It’s Thanksgiving Day and you and your extended family is sitting down to a large spread. You fill your plate and start to tuck into your herb-rubbed and 3-day brined turkey, buttered mashed potatoes, and your aunt’s famous cranberry-orange salad. Before you take a bite, you notice something smells…off. It’s not the food. No, the food looks fine. You look down to your left, and, right next to your elbow, is your loyal chocolate lab, Cynthia. She is panting and drooling over your turkey that she has been smelling in the oven all day. And her breath could stun a yak. She gets dental chewies and bones to chew on. You even got some “breath freshening treats” that Cynthia gets daily. So why is her breath so atrocious? Dogs require regular dental check ups (these are done by your vet with their regular exams) to prevent both dental disease and systemic or whole body infections. If your dog’s teeth seem to be accumulating tartar, they may need a teeth cleaning. Read on as we discuss how tartar builds up, what you can do to help prevent it, and when your pup may need to see a veterinarian in Fairfax for a more in-depth cleaning.
How does tartar build up?
After eating, plaque starts to form within a few hours. Plaque is soft, but when it is added to elements in saliva, it starts to harden and form tartar. Tartar is the tan-brown material that builds up on the teeth of dogs, and it can form above and below the gum line. Tartar is an easy structure for bacteria to grow on, and bacteria can cause gum inflammation which can be painful.
How can I prevent tartar build up?
The best way to prevent tartar from building up is brushing your pup’s teeth regularly, especially after meals. Human toothpaste can contain chemicals, like xylitol, that can be toxic to dogs, so be sure to use a pet-specific toothpaste. A dog-specific toothbrush can be used, or a human toothbrush works well too. Toothbrushes that slip over your finger may work well for dogs that are nervous around or don’t like regular toothbrushes. Another option if your dog does not allow you to brush their teeth is dental chews. These are available from your veterinarian or from pet stores. The type that contain special enzymes tend to work the best to prevent tartar build up, but really anything your dog has to chew will help their teeth. Your vet can recommend some safe choices based on your dog’s size and the status of their teeth. Dental washes are also available from your vet or pet stores that can help tartar build up.
What if brushing and dental chews aren’t working?
If your pup has tartar or bad breath that isn’t helped by brushing or chews, your vet should take a look. Sometimes teeth can have problems below the gum line that can’t been seen. These problems are usually found during a dental exam or when the dog is having a dental procedure under anesthesia. Your vet may recommend a teeth cleaning under general anesthesia for a variety of reasons, or if your dog is having another procedure your vet can usually add on a dental cleaning so your pup doesn’t have to undergo anesthesia a second time. In addition to tartar accumulation, loose or worn teeth or dental abscesses are another reason your dog may need a dental. Mouth trauma or accidents may also involve anesthesia to check on the teeth. If you dog needs a dental, your vet will run bloodwork first to make sure they have no underlying disease that could make anesthesia risky. Dentals are done under general anesthesia and your dog will also get IV fluids. The teeth are scaled to remove tartar, polished, and any teeth that are loose or causing problems will be extracted. Sometimes your vet will put a treatment on the teeth to also help keep excess tartar from building up. Your vet may need wet food or their dry food softened with water for several days after their dental if they had teeth removed. They will also probably go home on an antibiotic to prevent infection.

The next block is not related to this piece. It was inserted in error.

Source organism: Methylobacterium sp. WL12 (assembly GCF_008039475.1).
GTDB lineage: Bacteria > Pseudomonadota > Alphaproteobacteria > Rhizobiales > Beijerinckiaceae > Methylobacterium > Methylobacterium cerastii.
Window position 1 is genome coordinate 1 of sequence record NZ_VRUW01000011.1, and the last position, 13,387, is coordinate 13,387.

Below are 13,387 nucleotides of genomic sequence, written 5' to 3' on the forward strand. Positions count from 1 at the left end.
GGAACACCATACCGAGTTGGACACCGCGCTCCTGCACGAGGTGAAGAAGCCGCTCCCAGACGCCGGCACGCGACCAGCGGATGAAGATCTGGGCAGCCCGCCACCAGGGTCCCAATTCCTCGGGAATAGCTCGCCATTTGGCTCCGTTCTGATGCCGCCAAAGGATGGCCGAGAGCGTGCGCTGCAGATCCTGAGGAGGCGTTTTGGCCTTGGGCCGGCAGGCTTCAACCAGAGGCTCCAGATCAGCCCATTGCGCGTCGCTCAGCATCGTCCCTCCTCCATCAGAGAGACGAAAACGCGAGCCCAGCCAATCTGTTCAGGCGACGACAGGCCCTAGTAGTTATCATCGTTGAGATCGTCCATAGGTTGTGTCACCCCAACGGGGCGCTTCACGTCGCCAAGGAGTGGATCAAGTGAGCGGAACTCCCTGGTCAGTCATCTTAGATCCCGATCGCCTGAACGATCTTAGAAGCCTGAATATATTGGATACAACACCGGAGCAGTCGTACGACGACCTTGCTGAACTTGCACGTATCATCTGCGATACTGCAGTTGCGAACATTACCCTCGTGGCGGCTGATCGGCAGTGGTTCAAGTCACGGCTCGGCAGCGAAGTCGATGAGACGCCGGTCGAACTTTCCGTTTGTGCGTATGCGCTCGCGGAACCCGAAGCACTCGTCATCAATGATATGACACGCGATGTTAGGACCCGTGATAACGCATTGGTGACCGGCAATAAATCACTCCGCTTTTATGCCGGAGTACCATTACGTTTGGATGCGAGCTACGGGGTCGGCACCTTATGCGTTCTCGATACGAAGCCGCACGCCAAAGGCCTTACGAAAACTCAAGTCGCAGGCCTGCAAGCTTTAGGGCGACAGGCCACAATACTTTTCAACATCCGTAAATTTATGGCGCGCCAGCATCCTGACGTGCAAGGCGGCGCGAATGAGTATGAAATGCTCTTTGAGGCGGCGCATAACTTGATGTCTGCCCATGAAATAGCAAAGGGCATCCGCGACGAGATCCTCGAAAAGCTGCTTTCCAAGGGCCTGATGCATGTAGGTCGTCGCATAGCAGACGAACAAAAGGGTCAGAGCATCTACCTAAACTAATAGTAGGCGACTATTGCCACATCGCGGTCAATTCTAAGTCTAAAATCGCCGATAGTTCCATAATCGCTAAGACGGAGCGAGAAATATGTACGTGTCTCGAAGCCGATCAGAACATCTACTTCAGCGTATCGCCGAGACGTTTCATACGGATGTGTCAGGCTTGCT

How often are dental check ups and cleanings needed?
Dental check ups can be done daily on your own dog, which is easy to do when you brush their teeth. If you notice anything out of the ordinary or bleeding, you should discuss it with your vet. Often, your vet will have a vet tech do a quick (and usually free) dental check if you ask. With your dog’s yearly or bi-yearly exam, your vet will check in your pup’s mouth and look at their teeth as part of their full exam. These exams will catch any obvious problems with the teeth or gums (sometimes tumors can form in the mouth and can be seen on regular exam). Other problems can only be found when the vet is able to do a full dental exam under anesthesia by probing around teeth to ensure the tooth root is secure. How often your dog needs a dental cleaning depends on many factors, including breed, underlying problems or previous traumas, diet, and genetics. Breeds like greyhounds are known for bad teeth due to genetics, and usually require regular dental cleanings. Your rescue, breeder, or vet can help you understand your dog’s breed (or breeds!) and how often they anticipate needing dental work. Of course, this all depends on the individual dog too. Some may need check-ups and dental cleanings much more often than others. If your dog is prone to tartar or other dental concerns, your vet may recommend a special diet (known as a dental diet) to help scrape plaque off the teeth during a meal. Often dental diets have larger kibble pieces to help control plaque and tartar. These diets are best when used as the only food, but sometimes owners like to use them as treats in addition to regular diets.
Dental disease and bacteria in the mouth can lead to kidney and heart problems. Bacteria can travel from the mouth into the bloodstream and cause systemic problems. The methods above are the best ways to prevent this from happening and keeping your dog happy and healthy.
Town & Country Animal Hospital
9836 Fairfax Blvd
Fairfax, VA 22030
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